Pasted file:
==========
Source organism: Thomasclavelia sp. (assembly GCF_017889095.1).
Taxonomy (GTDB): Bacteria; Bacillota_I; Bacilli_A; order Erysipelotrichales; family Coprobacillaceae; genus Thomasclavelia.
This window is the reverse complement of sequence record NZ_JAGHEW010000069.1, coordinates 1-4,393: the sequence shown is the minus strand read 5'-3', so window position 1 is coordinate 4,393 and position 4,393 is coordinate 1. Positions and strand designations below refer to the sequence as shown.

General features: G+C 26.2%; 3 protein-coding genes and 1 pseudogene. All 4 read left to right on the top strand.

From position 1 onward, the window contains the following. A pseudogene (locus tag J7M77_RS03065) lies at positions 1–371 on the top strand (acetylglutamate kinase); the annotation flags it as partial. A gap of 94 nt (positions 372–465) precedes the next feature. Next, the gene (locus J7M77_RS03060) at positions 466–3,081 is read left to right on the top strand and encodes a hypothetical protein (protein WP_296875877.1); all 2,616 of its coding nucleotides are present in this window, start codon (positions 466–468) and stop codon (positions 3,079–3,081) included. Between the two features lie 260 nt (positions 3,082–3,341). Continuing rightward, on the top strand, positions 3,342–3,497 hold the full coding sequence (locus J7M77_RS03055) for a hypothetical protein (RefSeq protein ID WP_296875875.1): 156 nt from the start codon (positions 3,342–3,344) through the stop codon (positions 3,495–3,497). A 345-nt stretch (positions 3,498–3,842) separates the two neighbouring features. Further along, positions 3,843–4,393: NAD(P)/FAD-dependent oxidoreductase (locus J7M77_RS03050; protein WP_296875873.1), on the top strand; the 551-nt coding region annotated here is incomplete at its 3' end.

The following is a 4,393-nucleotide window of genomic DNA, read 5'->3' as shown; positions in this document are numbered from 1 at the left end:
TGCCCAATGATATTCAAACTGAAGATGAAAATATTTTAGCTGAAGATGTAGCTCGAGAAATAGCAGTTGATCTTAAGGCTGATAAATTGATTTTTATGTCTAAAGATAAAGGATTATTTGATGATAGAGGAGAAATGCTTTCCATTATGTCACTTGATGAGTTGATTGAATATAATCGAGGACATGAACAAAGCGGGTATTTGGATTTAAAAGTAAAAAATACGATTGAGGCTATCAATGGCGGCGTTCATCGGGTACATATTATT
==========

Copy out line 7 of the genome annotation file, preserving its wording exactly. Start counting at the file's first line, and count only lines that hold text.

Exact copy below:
TGCCCAATGATATTCAAACTGAAGATGAAAATATTTTAGCTGAAGATGTAGCTCGAGAAATAGCAGTTGATCTTAAGGCTGATAAATTGATTTTTATGTCTAAAGATAAAGGATTATTTGATGATAGAGGAGAAATGCTTTCCATTATGTCACTTGATGAGTTGATTGAATATAATCGAGGACATGAACAAAGCGGGTATTTGGATTTAAAAGTAAAAAATACGATTGAGGCTATCAATGGCGGCGTTCATCGGGTACATATTATT